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Frogger Fifth Ave. dodges real-time traffic

To mark the birthday of the '80s classic, advertising executive reprograms game to sync to crazy New York traffic in real time.

Video screenshot by Leslie Katz/CNET

Frogger was a popular arcade game that had kids hooked in the 1980s. Now, with a little help from advertising creative director Tyler DeAngelo, the game takes on the world in real time.

DeAngelo used a Webcam to record traffic in real time on New York's busy Fifth Avenue. He wrote code that corresponded with the position of cars and turned it into live, streaming data. That means the frog in the game dodges cars as they make their way through New York traffic.

After the game was finished, it was installed in a real arcade cabinet. The game was then placed on the sidewalk along Fifth Avenue in New York and played in real time.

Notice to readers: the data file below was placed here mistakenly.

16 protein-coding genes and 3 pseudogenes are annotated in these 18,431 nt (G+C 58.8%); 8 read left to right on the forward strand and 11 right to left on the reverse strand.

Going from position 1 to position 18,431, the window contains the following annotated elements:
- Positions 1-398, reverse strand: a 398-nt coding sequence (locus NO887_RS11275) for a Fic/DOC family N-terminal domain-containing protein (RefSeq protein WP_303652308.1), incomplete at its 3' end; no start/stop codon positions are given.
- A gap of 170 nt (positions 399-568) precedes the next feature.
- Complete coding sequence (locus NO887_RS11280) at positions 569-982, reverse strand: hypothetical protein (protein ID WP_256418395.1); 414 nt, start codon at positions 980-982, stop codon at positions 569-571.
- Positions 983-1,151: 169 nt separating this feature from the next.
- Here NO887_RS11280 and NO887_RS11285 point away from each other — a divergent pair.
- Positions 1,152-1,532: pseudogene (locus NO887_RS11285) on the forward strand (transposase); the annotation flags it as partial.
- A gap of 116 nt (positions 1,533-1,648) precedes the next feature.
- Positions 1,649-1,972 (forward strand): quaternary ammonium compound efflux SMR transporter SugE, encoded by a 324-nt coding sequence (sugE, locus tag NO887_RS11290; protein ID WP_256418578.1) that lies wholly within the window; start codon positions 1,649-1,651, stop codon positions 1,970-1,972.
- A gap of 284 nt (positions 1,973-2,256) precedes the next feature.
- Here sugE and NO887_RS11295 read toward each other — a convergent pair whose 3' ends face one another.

"This year is Frogger's 30(ish) birthday. To celebrate, I wanted to imagine what Frogger would be like if it was developed today," DeAngelo said on his Web site.

DeAngelo and his co-creators, Renee Lee and Ranjit Bhatnagar, ultimately hope to see their project featured in the "Art of Video Games" exhibit at the Smithsonian American Art Museum. The exhibit debuted on March 16 and features 80 games selected to "demonstrate the evolution of the medium."

Frogger was developed by Konami and released in 1981. The gameplay consists of a frog moving through an obstacle course, usually consisting of cars, logs, and alligators.

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